These seven Themes are the top level filter every deal goes through in my Angel investing funnel. If a deal ticks 5 or more or a couple super strongly, I move the deal down the funnel to “how to decide”. These themes have given me and advantage over time and kept me out of investments where I do not have an advantage. While there are plenty of people making money in areas where I don’t have an advantage, they likely have animating themes in those areas which give them an advantage. For those areas, I invest in Venture Funds with competent managers. I can’t have an advantage everywhere.
If you like the approach, invest with me in my syndicate.
I have invested millions of dollars directly in over 100 startups over the last 25 years. Many more through Venture funds and other syndicates. I am often asked how I decide to write the check. Well here is my process which has produced a 3.5X return on capital (so far). This is my process for an investment of $50K or less. The process for larger checks is the same but requires a higher confidence score (>90%). This is basically an investment specific application of my Next Right Action decision framework which I use for all decisions.
If you like the approach, join my Syndicate and invest with me.
Minority investments are bets. Bets are by definition risking capital with incomplete information. You should bet when you have a high degree of confidence in a positive outcome (10x capital for an Angel investment) based on a sufficient amount of incomplete information you have at the time of the decision (bet). You should not bet if you don’t have the basic information to form a hypothesis with a high degree of confidence. You should not make any bet when you are not willing to loose 100% of your money (even a small chance of an existential threat is too much). You should bet when you have sufficient information to form a reasonable hypothesis with a high degree of confidence.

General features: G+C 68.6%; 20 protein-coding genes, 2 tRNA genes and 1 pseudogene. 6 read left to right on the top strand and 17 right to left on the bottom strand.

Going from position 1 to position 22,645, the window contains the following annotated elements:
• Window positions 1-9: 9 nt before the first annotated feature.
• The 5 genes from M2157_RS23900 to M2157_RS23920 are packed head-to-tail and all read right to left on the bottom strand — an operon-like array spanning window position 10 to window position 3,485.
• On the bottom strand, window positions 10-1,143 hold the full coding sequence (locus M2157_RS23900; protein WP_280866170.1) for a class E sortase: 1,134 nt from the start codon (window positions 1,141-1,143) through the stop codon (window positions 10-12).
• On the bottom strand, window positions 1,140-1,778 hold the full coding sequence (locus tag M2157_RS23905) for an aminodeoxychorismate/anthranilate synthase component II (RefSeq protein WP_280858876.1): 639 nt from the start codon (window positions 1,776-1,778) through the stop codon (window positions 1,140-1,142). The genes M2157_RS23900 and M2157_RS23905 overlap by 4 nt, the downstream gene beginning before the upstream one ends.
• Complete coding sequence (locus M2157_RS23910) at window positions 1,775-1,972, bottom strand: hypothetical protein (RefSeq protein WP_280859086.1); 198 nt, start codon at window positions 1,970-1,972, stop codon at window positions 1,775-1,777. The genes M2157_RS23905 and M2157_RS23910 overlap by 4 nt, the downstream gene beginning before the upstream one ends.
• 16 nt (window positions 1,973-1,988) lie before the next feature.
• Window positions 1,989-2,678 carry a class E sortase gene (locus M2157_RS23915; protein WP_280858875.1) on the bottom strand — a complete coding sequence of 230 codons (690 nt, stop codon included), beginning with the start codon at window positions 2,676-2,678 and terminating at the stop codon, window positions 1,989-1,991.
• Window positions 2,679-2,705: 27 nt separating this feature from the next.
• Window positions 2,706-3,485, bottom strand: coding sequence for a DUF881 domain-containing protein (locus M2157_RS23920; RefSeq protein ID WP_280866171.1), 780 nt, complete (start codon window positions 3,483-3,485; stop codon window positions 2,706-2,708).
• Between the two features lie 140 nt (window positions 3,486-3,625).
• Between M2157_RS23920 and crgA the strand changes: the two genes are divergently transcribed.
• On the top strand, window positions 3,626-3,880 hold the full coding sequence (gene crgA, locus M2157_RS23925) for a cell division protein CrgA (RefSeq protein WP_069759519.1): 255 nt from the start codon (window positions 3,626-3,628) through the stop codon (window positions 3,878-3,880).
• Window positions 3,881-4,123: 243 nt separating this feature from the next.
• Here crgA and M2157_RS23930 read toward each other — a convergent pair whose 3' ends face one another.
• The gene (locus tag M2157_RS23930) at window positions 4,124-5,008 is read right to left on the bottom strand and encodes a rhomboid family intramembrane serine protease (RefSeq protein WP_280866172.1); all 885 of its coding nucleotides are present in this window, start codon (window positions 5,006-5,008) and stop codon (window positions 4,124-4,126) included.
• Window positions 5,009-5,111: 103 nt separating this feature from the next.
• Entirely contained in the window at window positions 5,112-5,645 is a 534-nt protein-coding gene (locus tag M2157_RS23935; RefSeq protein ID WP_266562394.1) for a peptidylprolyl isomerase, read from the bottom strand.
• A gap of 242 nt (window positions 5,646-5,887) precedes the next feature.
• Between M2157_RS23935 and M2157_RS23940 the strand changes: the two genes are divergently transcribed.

In many games, like poker, collecting the basic information can be very challenging. For the angel investor, the company should have all the basic information in a 20 minute pitch or call with the CEO. They may be bluffing, and you have to adjust your confidence level if you detect that.
The process takes less than an hour to collect all the information and make a decision. Remember my Next Right Action framework is Problem, Explore, Hypothesis, Action. For an investment the problem is “Should I write a check?” Explore is diligence, collecting the basic information. There are only two Hypothesis, invest (confidence > 80%) or not invest (confidence < 80%). And only one binary action. Invest or not invest.
So most of my time on an angel investment is spent in “Explore” to collect the basic information to produce the confidence interval which will drive the action decision. There are three steps.
The first two steps are self-evident and take 30-45 minutes. It is important to talk to the CEO or at least a lead investor you trust who knows the CEO well because 50% of the confidence interval is based on your trust and confidence in management’s truthfulness and ability to execute.
While you may hear many different approaches to investing from thematic, to momentum, to the shotgun, etc., I look at the 5 major categories of risk and score each based on my confidence (from 1-10) that the company is weak (1) or strong (10) in this area. Management is weighted 5x for 50% of the weight, terms are weighted 2X for 20% and the rest are equal-weighted for 10% each. Max score is 100. If funds are available, invest in companies with a score of 80 or more (>80% confidence). Pass on all rest.
5 Key Start Up Risks
Management: The start-up bet is first and foremost a bet on management. They run the company. Management’s ability to execute over time in a fast-changing environment is the single biggest predictor of success or failure.